An Unusual Diet for Grass-Fed Cows Saves Farmers Some Green
A new diet for the cows on a family farm in Pennsylvania yields better health for the cows and the land.
A new diet for the cows on a family farm in Pennsylvania yields better health for the cows and the land. Watch: What Organic Labels on Meat MeanWho They Are: When Loren and Darren Elder took over their grandfather's 150-acre farm in Pennsylvania 13 years ago, the cows they inherited spent only a few months of the year outdoors grazing on grass.
From October to April, they were in the barn munching on hay and corn, a model the two brothers soon realized wasn't financially sustainable. Yet they also knew the cows wouldn't get the nutrients they needed if they left them in the field after the grass died.
"We had to figure out a way to change the way we fed, or give up the farm," says Loren, 34. "This farm has been in our family since the Civil War, but we're not missionaries. We had to find a way to make this work because there's no plan B."
What They Did: Today, nearly 100 cows graze year-round on what is now a 500-acre farm, due to a new, more diverse menu plan. After the grass dies in the late fall, the cows move on to their next course: cornstalks left over from the harvest and the edible fronds of cool-weather crops like turnips and radishes.
In addition to being more nutritious than grass, these crops allow the Elders to extend the grazing season by two or three months before they have to supplement with hay. They got the idea from New Zealand farmers, who often plant brassica cover crops to maximize grazing in the tiny country-but for the U.S., these brothers are ahead of the curve.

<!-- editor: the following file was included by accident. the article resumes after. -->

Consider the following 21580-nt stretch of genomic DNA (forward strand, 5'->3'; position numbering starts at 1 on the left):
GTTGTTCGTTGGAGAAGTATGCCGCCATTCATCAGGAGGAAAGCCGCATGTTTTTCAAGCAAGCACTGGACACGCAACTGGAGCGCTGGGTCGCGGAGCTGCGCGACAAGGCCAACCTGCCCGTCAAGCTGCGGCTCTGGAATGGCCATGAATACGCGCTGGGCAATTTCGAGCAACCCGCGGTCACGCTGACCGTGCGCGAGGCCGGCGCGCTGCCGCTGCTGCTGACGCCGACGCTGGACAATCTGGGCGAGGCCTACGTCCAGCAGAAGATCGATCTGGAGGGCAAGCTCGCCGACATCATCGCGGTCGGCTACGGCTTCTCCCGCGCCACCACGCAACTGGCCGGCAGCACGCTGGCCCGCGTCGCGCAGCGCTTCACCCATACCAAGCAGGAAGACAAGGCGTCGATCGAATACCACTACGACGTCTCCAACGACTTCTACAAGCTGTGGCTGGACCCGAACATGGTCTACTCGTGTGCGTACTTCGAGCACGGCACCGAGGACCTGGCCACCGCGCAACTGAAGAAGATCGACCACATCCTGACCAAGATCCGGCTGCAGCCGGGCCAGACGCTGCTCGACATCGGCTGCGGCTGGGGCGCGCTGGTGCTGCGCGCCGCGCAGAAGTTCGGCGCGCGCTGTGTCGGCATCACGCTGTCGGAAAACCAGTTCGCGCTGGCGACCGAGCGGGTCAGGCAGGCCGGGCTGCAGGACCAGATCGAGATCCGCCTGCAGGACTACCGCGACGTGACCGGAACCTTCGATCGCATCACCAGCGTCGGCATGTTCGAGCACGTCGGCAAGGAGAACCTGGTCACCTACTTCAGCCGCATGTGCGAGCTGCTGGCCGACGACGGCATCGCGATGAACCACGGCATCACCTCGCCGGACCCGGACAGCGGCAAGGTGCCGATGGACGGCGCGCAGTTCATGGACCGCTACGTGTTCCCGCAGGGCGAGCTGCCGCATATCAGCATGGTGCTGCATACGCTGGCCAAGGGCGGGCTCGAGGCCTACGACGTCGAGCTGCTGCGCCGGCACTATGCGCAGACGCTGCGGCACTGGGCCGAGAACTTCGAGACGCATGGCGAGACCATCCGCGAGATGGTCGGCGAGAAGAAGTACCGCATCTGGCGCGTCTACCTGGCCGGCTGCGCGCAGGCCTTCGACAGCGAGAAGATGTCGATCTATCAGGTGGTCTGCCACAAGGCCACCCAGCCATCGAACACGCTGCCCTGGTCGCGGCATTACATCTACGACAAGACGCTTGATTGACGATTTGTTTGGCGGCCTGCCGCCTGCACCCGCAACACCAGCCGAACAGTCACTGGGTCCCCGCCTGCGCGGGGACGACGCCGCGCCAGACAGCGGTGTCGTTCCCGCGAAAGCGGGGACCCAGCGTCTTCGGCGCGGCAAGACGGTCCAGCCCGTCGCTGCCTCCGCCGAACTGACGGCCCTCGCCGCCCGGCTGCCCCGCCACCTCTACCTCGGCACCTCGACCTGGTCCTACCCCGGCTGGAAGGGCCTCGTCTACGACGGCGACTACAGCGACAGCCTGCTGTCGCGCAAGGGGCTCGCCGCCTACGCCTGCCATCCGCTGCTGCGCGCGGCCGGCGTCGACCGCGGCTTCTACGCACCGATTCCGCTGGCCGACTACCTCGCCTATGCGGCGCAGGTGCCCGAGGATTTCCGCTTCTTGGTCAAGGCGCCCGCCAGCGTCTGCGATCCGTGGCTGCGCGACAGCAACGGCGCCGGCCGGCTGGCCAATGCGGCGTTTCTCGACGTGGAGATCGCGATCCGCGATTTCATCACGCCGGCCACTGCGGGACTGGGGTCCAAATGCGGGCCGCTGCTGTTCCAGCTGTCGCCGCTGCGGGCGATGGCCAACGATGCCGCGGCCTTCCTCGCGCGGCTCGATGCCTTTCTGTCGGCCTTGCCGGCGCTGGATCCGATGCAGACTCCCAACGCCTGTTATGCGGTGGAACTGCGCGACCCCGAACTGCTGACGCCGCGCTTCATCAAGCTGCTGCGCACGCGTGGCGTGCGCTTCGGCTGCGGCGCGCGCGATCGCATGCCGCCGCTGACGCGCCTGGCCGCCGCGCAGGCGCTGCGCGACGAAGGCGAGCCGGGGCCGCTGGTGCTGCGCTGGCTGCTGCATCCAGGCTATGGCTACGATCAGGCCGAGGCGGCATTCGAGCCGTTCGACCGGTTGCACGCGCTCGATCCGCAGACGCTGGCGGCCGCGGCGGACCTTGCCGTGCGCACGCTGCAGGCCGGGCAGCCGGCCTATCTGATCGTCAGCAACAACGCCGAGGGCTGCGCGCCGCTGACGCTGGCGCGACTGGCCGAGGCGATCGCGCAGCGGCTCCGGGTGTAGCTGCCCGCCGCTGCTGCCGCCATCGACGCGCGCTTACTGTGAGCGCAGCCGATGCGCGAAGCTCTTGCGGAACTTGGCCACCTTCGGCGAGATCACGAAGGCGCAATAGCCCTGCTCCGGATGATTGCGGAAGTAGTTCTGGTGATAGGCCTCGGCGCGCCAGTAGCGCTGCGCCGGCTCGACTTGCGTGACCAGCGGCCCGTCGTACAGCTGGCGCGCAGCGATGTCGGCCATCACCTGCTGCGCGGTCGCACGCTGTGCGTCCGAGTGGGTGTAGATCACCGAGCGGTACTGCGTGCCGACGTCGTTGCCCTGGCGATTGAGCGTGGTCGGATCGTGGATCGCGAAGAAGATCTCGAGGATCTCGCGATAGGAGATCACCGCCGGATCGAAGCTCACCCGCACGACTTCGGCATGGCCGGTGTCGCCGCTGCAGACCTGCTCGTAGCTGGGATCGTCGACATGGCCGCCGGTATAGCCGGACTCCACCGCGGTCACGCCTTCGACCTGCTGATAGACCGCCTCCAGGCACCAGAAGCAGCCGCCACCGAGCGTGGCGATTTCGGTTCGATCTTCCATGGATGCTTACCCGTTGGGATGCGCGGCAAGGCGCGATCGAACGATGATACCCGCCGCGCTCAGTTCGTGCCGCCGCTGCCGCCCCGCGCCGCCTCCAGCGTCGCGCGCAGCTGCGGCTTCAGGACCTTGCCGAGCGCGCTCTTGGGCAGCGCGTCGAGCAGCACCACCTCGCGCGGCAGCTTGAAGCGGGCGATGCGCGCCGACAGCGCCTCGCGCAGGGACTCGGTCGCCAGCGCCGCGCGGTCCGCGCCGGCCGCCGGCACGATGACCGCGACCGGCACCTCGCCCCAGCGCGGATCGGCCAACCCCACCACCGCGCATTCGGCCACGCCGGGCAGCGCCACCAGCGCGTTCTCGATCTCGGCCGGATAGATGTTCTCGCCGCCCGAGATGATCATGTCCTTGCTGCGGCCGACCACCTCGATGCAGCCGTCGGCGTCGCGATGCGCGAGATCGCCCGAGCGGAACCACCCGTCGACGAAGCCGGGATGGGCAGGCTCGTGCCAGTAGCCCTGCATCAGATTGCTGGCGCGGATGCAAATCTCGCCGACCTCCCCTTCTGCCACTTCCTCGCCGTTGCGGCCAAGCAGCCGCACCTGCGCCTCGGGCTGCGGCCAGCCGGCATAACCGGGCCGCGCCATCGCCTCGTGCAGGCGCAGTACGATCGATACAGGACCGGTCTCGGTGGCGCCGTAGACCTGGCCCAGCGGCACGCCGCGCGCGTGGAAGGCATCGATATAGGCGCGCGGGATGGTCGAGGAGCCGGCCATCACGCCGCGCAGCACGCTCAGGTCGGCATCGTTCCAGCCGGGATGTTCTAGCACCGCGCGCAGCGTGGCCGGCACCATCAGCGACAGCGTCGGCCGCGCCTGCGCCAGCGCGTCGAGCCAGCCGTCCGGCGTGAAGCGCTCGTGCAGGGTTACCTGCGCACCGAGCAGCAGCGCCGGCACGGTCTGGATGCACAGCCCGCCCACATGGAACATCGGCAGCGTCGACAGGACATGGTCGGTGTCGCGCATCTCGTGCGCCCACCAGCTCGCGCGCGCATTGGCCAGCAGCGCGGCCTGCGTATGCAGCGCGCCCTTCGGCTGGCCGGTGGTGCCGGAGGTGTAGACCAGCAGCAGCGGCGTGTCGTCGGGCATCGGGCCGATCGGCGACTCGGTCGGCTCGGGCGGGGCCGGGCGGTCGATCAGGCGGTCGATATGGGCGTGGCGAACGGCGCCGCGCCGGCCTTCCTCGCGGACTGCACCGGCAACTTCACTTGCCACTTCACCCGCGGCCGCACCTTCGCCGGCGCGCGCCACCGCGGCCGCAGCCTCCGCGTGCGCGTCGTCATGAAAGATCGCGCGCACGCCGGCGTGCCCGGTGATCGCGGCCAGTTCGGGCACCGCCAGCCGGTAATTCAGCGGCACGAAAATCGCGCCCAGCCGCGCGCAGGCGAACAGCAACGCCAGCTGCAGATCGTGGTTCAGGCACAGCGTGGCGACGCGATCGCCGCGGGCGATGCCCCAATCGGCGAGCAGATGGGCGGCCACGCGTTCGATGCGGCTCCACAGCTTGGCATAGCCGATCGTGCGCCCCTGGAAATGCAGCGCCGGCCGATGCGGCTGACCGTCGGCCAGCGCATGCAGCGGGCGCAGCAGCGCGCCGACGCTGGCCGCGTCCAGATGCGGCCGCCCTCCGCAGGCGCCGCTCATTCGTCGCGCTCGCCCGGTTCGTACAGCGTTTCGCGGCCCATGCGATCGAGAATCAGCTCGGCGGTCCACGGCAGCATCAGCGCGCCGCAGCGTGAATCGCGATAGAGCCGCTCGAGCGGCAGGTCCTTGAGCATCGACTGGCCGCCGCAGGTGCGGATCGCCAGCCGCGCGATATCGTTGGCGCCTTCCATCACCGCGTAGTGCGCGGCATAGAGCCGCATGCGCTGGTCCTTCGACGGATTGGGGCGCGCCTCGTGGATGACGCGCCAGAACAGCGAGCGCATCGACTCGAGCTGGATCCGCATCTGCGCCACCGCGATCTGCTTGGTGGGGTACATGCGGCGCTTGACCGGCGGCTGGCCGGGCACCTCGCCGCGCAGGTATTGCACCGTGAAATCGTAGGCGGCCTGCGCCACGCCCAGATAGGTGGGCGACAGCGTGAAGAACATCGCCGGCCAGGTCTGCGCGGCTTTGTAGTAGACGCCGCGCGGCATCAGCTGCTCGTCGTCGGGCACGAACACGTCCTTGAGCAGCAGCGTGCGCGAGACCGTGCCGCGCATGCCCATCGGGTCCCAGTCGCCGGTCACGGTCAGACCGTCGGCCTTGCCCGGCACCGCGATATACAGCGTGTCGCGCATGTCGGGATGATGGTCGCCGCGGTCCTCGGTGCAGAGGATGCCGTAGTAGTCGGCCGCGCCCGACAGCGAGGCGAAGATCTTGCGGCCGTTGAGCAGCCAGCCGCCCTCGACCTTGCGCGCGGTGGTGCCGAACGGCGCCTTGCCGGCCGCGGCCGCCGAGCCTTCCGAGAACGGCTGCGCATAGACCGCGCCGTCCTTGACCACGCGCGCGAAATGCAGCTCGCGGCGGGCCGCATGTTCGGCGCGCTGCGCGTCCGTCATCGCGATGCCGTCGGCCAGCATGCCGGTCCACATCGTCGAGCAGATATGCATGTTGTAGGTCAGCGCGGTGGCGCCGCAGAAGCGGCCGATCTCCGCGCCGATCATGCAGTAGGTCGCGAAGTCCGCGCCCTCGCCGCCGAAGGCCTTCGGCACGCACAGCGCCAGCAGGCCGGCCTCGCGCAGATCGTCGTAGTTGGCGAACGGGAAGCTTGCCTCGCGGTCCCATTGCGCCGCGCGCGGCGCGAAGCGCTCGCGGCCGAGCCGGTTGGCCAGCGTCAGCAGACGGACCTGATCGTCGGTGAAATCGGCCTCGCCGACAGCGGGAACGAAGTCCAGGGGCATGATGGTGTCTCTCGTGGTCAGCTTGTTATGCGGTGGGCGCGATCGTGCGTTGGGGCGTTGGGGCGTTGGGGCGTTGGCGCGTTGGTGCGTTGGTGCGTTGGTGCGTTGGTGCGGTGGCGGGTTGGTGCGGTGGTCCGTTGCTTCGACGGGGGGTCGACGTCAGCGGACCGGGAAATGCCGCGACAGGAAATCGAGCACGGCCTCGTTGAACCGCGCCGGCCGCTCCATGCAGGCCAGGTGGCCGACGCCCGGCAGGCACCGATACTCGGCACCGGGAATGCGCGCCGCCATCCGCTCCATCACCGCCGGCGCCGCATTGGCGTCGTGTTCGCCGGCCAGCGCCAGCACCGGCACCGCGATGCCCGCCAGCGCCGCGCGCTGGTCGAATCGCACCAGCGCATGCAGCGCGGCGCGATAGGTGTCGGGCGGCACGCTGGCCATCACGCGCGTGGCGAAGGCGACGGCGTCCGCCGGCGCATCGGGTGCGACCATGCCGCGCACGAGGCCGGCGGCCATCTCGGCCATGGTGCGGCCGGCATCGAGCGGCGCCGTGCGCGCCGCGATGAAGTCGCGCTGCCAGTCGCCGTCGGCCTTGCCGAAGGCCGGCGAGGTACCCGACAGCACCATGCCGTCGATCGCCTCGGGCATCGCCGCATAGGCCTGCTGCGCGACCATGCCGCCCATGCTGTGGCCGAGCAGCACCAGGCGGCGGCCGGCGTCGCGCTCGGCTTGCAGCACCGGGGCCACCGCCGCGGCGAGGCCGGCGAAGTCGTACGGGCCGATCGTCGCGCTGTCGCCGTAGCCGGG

Why It's Cool: A longer grazing season means that even farmers in colder climates can more feasibly raise certified grass-fed beef (the definition of "grass-fed" includes forage too).
For the Elders, it means healthier cows and up to $150 savings for each day they don't have to feed hay. It's also good land stewardship. When the cows graze on the radish and turnip tops and cornstalks, they tread manure into the earth with their hooves, fertilizing the fields that will grow next year's crops.
"That makes the manure an asset, not a liability," Darren, 32, says. And their Grandfather Carl's take? "He didn't really go for any of this grass-fed jibberjabber," Loren jokes. "But sometimes you've just got to go for it."
Loren and Darren Elder's beef is available in high-end Pittsburgh restaurants and in farmers' markets in the Western Pennsylvania region. Learn more at burnsangus.com.